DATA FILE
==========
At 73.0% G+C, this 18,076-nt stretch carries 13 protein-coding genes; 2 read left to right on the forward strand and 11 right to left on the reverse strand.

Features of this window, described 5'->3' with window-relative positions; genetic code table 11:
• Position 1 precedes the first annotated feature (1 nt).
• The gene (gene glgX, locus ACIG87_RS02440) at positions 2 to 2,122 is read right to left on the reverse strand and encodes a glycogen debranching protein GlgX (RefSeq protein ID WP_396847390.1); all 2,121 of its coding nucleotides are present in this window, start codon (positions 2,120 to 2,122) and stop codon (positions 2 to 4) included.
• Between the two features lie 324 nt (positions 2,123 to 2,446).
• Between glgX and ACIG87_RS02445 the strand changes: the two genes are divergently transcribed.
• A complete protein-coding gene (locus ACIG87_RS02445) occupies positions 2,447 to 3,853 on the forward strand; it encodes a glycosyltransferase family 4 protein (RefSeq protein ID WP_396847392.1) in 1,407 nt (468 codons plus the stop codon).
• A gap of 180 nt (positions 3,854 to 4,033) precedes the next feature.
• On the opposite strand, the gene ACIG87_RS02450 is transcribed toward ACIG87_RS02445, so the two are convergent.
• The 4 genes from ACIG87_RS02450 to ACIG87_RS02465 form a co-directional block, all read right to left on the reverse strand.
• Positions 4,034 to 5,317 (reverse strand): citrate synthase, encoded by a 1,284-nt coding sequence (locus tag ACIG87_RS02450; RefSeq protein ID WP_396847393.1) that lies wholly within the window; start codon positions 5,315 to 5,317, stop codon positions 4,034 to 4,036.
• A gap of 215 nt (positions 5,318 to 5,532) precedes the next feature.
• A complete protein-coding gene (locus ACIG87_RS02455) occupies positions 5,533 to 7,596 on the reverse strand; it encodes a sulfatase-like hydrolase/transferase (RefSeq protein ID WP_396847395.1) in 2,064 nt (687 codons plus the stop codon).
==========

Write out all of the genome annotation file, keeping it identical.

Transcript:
At 73.0% G+C, this 18,076-nt stretch carries 13 protein-coding genes; 2 read left to right on the forward strand and 11 right to left on the reverse strand.

Features of this window, described 5'->3' with window-relative positions; genetic code table 11:
• Position 1 precedes the first annotated feature (1 nt).
• The gene (gene glgX, locus ACIG87_RS02440) at positions 2 to 2,122 is read right to left on the reverse strand and encodes a glycogen debranching protein GlgX (RefSeq protein ID WP_396847390.1); all 2,121 of its coding nucleotides are present in this window, start codon (positions 2,120 to 2,122) and stop codon (positions 2 to 4) included.
• Between the two features lie 324 nt (positions 2,123 to 2,446).
• Between glgX and ACIG87_RS02445 the strand changes: the two genes are divergently transcribed.
• A complete protein-coding gene (locus ACIG87_RS02445) occupies positions 2,447 to 3,853 on the forward strand; it encodes a glycosyltransferase family 4 protein (RefSeq protein ID WP_396847392.1) in 1,407 nt (468 codons plus the stop codon).
• A gap of 180 nt (positions 3,854 to 4,033) precedes the next feature.
• On the opposite strand, the gene ACIG87_RS02450 is transcribed toward ACIG87_RS02445, so the two are convergent.
• The 4 genes from ACIG87_RS02450 to ACIG87_RS02465 form a co-directional block, all read right to left on the reverse strand.
• Positions 4,034 to 5,317 (reverse strand): citrate synthase, encoded by a 1,284-nt coding sequence (locus tag ACIG87_RS02450; RefSeq protein ID WP_396847393.1) that lies wholly within the window; start codon positions 5,315 to 5,317, stop codon positions 4,034 to 4,036.
• A gap of 215 nt (positions 5,318 to 5,532) precedes the next feature.
• A complete protein-coding gene (locus ACIG87_RS02455) occupies positions 5,533 to 7,596 on the reverse strand; it encodes a sulfatase-like hydrolase/transferase (RefSeq protein ID WP_396847395.1) in 2,064 nt (687 codons plus the stop codon).